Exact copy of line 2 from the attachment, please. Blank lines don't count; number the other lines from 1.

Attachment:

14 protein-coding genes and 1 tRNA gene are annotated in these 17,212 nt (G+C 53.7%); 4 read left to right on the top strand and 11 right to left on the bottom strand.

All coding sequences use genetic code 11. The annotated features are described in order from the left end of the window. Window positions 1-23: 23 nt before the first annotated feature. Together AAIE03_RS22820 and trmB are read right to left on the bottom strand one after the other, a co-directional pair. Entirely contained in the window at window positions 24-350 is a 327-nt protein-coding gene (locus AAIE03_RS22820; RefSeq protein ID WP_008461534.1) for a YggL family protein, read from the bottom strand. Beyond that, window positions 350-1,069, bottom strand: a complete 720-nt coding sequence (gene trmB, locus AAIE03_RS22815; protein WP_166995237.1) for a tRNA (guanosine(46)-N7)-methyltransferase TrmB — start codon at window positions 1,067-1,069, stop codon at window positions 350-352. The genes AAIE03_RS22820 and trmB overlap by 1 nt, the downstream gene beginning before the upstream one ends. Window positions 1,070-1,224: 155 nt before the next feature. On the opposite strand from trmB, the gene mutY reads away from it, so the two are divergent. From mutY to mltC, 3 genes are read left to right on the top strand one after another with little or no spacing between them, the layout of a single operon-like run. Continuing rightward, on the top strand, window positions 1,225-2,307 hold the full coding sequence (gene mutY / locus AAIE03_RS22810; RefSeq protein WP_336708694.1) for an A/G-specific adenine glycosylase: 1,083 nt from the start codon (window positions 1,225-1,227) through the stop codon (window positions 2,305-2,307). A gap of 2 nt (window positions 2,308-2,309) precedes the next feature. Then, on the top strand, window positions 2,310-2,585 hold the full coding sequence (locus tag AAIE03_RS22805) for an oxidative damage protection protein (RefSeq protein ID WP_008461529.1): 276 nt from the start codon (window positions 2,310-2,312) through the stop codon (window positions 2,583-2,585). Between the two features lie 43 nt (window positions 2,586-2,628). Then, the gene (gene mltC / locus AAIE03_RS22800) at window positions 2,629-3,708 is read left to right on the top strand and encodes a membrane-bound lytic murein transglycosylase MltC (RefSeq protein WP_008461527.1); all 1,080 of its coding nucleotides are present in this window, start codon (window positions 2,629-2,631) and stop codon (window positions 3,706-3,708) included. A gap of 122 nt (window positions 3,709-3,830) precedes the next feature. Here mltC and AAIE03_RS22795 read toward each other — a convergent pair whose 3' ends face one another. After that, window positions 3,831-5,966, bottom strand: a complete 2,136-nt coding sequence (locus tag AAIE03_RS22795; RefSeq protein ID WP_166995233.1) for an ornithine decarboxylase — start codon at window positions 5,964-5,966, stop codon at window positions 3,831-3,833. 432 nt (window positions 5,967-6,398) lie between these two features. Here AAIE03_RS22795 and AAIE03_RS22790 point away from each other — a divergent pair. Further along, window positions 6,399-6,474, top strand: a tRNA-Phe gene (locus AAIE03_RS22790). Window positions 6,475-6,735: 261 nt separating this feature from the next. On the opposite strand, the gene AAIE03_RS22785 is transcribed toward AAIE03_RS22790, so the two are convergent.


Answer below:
All coding sequences use genetic code 11. The annotated features are described in order from the left end of the window. Window positions 1-23: 23 nt before the first annotated feature. Together AAIE03_RS22820 and trmB are read right to left on the bottom strand one after the other, a co-directional pair. Entirely contained in the window at window positions 24-350 is a 327-nt protein-coding gene (locus AAIE03_RS22820; RefSeq protein ID WP_008461534.1) for a YggL family protein, read from the bottom strand. Beyond that, window positions 350-1,069, bottom strand: a complete 720-nt coding sequence (gene trmB, locus AAIE03_RS22815; protein WP_166995237.1) for a tRNA (guanosine(46)-N7)-methyltransferase TrmB — start codon at window positions 1,067-1,069, stop codon at window positions 350-352. The genes AAIE03_RS22820 and trmB overlap by 1 nt, the downstream gene beginning before the upstream one ends. Window positions 1,070-1,224: 155 nt before the next feature. On the opposite strand from trmB, the gene mutY reads away from it, so the two are divergent. From mutY to mltC, 3 genes are read left to right on the top strand one after another with little or no spacing between them, the layout of a single operon-like run. Continuing rightward, on the top strand, window positions 1,225-2,307 hold the full coding sequence (gene mutY / locus AAIE03_RS22810; RefSeq protein WP_336708694.1) for an A/G-specific adenine glycosylase: 1,083 nt from the start codon (window positions 1,225-1,227) through the stop codon (window positions 2,305-2,307). A gap of 2 nt (window positions 2,308-2,309) precedes the next feature. Then, on the top strand, window positions 2,310-2,585 hold the full coding sequence (locus tag AAIE03_RS22805) for an oxidative damage protection protein (RefSeq protein ID WP_008461529.1): 276 nt from the start codon (window positions 2,310-2,312) through the stop codon (window positions 2,583-2,585). Between the two features lie 43 nt (window positions 2,586-2,628). Then, the gene (gene mltC / locus AAIE03_RS22800) at window positions 2,629-3,708 is read left to right on the top strand and encodes a membrane-bound lytic murein transglycosylase MltC (RefSeq protein WP_008461527.1); all 1,080 of its coding nucleotides are present in this window, start codon (window positions 2,629-2,631) and stop codon (window positions 3,706-3,708) included. A gap of 122 nt (window positions 3,709-3,830) precedes the next feature. Here mltC and AAIE03_RS22795 read toward each other — a convergent pair whose 3' ends face one another. After that, window positions 3,831-5,966, bottom strand: a complete 2,136-nt coding sequence (locus tag AAIE03_RS22795; RefSeq protein ID WP_166995233.1) for an ornithine decarboxylase — start codon at window positions 5,964-5,966, stop codon at window positions 3,831-3,833. 432 nt (window positions 5,967-6,398) lie between these two features. Here AAIE03_RS22795 and AAIE03_RS22790 point away from each other — a divergent pair. Further along, window positions 6,399-6,474, top strand: a tRNA-Phe gene (locus AAIE03_RS22790). Window positions 6,475-6,735: 261 nt separating this feature from the next. On the opposite strand, the gene AAIE03_RS22785 is transcribed toward AAIE03_RS22790, so the two are convergent.